David Crowâ€™s analysis of the US market for pharmaceuticals illustrates how oligopoly control of the health system has led to exorbitant pricing, what President Donald Trump describes as â€śgetting away with murderâ€ť (â€ś Trump is losing the war on drug pricesâ€ť, August 2).
Pharmaceutical manufacturers face another long-term challenge: the de facto legalisation of marijuana for medicinal use across North America. In addition, the use of psilocybin (the active ingredient in magic mushrooms) is being adopted by the psychiatric profession, as just one or two treatments can provide an alternative to chronic use of antidepressants. The total US pharmaceutical market for pain control, multiple sclerosis, antidepressants, epilepsy, eczema and rheumatoid arthritis totals $50bn. Migration from expensive pharmaceuticals to generic extracts of cannabis and psilocybe mushrooms represents a considerable competitive threat to proprietary treatments.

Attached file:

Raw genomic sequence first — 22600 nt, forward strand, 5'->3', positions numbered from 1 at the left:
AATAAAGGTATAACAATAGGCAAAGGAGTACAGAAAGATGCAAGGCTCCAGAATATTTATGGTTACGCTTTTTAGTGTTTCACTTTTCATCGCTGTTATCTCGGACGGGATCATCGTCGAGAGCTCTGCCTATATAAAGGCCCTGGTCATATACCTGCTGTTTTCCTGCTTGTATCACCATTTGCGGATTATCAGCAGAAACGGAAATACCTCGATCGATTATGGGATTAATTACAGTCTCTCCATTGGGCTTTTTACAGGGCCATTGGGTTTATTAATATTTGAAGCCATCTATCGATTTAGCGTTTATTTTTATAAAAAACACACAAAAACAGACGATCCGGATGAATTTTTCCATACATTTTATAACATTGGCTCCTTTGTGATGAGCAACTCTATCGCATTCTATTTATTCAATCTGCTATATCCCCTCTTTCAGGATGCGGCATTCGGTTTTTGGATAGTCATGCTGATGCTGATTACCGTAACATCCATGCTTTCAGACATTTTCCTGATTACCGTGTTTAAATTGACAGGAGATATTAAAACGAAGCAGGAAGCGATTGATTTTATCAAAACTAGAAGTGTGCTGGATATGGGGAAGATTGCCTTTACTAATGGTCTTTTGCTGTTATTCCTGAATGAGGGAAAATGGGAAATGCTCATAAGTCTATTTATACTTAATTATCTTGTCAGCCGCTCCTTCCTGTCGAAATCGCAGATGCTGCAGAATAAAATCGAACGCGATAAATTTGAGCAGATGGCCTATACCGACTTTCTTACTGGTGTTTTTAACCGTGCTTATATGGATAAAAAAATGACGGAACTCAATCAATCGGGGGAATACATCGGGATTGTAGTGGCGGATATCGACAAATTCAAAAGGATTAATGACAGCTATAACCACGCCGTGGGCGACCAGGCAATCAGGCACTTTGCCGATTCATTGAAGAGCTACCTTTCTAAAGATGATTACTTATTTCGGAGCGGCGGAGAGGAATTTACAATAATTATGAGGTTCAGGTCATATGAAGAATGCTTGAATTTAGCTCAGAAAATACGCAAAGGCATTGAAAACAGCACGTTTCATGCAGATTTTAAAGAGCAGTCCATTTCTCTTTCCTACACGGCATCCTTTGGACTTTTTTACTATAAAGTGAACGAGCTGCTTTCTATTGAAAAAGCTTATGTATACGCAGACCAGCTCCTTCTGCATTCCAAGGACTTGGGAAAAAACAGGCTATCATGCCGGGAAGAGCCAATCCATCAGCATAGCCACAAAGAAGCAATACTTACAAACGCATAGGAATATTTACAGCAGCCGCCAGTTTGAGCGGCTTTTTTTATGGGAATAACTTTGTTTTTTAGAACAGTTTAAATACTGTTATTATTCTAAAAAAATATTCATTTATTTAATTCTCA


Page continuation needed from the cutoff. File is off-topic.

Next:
The Journal of the American Medical Association reports that opioid prescriptions are already falling in states that have recently enacted medical cannabis laws. The 7-Eleven group is introducing cannabis extract oil in half of its estate of 8,000 stores in the US. Natural food shops report booming demand for cannabidiol extracts such as CBD oil. Vape shops in the UK find CBD oil is outselling nicotine extracts.
Cheap and effective medications with minimal side-effects are increasingly available. The pharmaceutical industry can raise its prices, but if demand falls away, that leaves it in a position that price hikes wonâ€™t resolve.
Hastings, E Sussex, UK